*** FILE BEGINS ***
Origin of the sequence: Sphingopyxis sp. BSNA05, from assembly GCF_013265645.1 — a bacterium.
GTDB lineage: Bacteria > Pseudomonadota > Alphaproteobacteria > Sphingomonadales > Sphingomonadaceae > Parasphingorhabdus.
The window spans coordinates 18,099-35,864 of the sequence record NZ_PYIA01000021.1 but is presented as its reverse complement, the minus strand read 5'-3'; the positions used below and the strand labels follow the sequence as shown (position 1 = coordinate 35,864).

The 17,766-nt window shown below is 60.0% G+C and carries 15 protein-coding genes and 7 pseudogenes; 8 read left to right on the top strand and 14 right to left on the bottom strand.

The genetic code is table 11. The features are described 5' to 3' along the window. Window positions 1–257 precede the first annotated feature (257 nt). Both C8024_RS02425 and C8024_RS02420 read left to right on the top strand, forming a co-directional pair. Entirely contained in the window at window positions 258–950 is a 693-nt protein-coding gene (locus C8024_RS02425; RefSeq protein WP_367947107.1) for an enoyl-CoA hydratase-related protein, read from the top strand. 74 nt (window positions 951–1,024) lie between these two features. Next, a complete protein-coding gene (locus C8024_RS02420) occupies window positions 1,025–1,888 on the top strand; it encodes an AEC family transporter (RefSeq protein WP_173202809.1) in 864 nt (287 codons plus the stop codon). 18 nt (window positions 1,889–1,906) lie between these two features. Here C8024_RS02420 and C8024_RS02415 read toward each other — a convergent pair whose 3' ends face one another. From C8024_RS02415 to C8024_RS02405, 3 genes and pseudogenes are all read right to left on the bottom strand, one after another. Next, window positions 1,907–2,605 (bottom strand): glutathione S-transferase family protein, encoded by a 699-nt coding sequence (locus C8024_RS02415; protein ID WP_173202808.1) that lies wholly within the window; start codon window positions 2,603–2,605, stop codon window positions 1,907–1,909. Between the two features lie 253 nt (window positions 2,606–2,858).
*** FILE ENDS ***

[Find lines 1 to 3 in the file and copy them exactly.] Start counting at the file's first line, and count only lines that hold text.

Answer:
Origin of the sequence: Sphingopyxis sp. BSNA05, from assembly GCF_013265645.1 — a bacterium.
GTDB lineage: Bacteria > Pseudomonadota > Alphaproteobacteria > Sphingomonadales > Sphingomonadaceae > Parasphingorhabdus.
The window spans coordinates 18,099-35,864 of the sequence record NZ_PYIA01000021.1 but is presented as its reverse complement, the minus strand read 5'-3'; the positions used below and the strand labels follow the sequence as shown (position 1 = coordinate 35,864).